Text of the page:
From Mennonite to drag racer: How this woman mastered the rocket car

She drives a jet engine on wheels that's built with college kids
She drives a jet engine on wheels that's built with college kids

Elaine Larsen wasn't raised to race cars. In fact, she was barely allowed to drive one growing up in a Mennonite farming family, observing an Amish-like limited acceptance of automobiles and technology.

"We didn't believe in going fast; we believed in taking our tractor and going real slow," she said.

But slow starts don't always result in slow finishes, which are rare when Larsen steps onto the track and straps into her jet-propelled rocket car.

Elaine Larsen, pictured in her vehicle, is the 2014 and 2015 IHRA Jet Dragster World Champion.
Source: CNBC

With 5,000 pounds of thrust on a 1,500-pound frame, the jet cars Larsen is used to driving can reach speeds of around 300 miles per hour, which, as Jay Leno learned on the latest episode of CNBC's "Jay Leno's Garage," is too fast to compete with — even in a Corvette with a seven-second head start.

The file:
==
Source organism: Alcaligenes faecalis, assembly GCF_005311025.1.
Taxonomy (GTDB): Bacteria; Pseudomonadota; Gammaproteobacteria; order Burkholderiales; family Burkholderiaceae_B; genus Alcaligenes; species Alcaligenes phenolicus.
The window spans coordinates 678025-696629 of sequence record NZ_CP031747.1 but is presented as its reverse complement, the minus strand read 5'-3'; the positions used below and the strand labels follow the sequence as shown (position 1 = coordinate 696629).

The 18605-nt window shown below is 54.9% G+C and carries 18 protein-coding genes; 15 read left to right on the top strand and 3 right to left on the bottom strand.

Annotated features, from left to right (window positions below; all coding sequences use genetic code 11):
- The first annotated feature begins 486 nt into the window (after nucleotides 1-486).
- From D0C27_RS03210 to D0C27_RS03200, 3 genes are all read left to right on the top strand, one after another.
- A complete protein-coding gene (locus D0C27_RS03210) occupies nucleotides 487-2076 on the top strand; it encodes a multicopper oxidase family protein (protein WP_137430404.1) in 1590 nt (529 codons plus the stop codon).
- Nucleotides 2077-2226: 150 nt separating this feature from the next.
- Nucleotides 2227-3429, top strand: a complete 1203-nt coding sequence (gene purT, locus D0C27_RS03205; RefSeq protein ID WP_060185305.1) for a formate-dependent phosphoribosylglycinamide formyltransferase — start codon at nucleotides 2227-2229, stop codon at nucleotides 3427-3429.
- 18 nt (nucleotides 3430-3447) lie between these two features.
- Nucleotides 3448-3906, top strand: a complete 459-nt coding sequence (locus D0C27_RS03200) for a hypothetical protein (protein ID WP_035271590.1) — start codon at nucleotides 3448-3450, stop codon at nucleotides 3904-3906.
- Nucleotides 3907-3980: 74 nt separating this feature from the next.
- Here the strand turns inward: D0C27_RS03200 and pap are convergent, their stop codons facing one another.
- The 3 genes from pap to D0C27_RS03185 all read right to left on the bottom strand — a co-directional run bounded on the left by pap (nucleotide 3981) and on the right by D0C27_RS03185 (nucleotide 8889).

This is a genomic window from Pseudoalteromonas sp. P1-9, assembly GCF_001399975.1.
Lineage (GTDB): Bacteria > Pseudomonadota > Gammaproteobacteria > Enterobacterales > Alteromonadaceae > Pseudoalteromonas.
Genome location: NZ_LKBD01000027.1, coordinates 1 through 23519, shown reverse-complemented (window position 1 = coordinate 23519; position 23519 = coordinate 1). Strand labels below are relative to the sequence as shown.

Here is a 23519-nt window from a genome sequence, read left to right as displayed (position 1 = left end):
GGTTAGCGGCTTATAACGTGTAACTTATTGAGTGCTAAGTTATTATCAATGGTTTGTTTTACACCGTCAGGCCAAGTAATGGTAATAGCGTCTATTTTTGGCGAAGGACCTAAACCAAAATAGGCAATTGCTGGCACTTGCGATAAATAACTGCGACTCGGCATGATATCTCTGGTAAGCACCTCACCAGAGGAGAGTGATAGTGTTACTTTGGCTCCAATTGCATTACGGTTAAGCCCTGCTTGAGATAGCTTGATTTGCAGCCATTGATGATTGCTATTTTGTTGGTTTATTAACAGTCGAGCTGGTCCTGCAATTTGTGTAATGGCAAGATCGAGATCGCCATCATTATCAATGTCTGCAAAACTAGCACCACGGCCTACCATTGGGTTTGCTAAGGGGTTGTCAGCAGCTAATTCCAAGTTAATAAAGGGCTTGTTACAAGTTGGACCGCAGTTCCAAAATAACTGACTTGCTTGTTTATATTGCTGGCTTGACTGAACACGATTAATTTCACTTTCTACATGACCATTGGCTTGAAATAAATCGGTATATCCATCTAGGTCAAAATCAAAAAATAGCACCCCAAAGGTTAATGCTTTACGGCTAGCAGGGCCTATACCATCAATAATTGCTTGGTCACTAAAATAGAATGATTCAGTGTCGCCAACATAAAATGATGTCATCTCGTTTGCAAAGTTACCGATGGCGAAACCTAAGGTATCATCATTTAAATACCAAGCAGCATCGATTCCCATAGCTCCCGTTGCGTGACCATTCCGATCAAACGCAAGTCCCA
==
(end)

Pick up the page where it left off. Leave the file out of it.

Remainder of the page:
But besting Leno head-to-head pales in comparison to the trophies in the trophy case at Orlando, Florida-based Larsen Motorsports, which she's led with her husband, Chris Larsen, since he started tinkering in the couple's garage.

Tinkering may have spawned the team's first drag car, built from a converted 1975 Chevrolet Vega, but it would take Chris' expertise as an airplane mechanic to fuel the acceleration of the team's dragsters to jet power. Soon after, secondhand engines from modern jets like Northrop Grumman's F-5 were powering Larsen to victory.

Jet race car driver Elaine Larsen drives the Florida Tech jet dragster. She leads a team of four all-female racers.
Source: CNBC

Along with help from students at the Florida Institute of Technology, Elaine notched back-to-back International Hot Rod Association jet dragster championship titles in 2014 and 2015.

But it hasn't always been a smooth road.

In 2011, a violent crash in Columbus, Ohio, left her badly injured after her drag car sailed into the wall going 280 miles per hour.

"The front end was so light it went nose into the wall," she told CNBC. "Once the nose went in, the back part of [the car] hit the wall ... and I was just a passenger along for the ride."

She had to have titanium screws and plates surgically placed in her skull — but that hasn't slowed her down.

"I have so much to prove and so much to do," she said, adding that the rest of the Larsen Motorsports four-car team is led by female racers.

"I have the next generation that's looking up to me."

CNBC's "Jay Leno's Garage" airs Wednesdays at 10 p.m. EDT.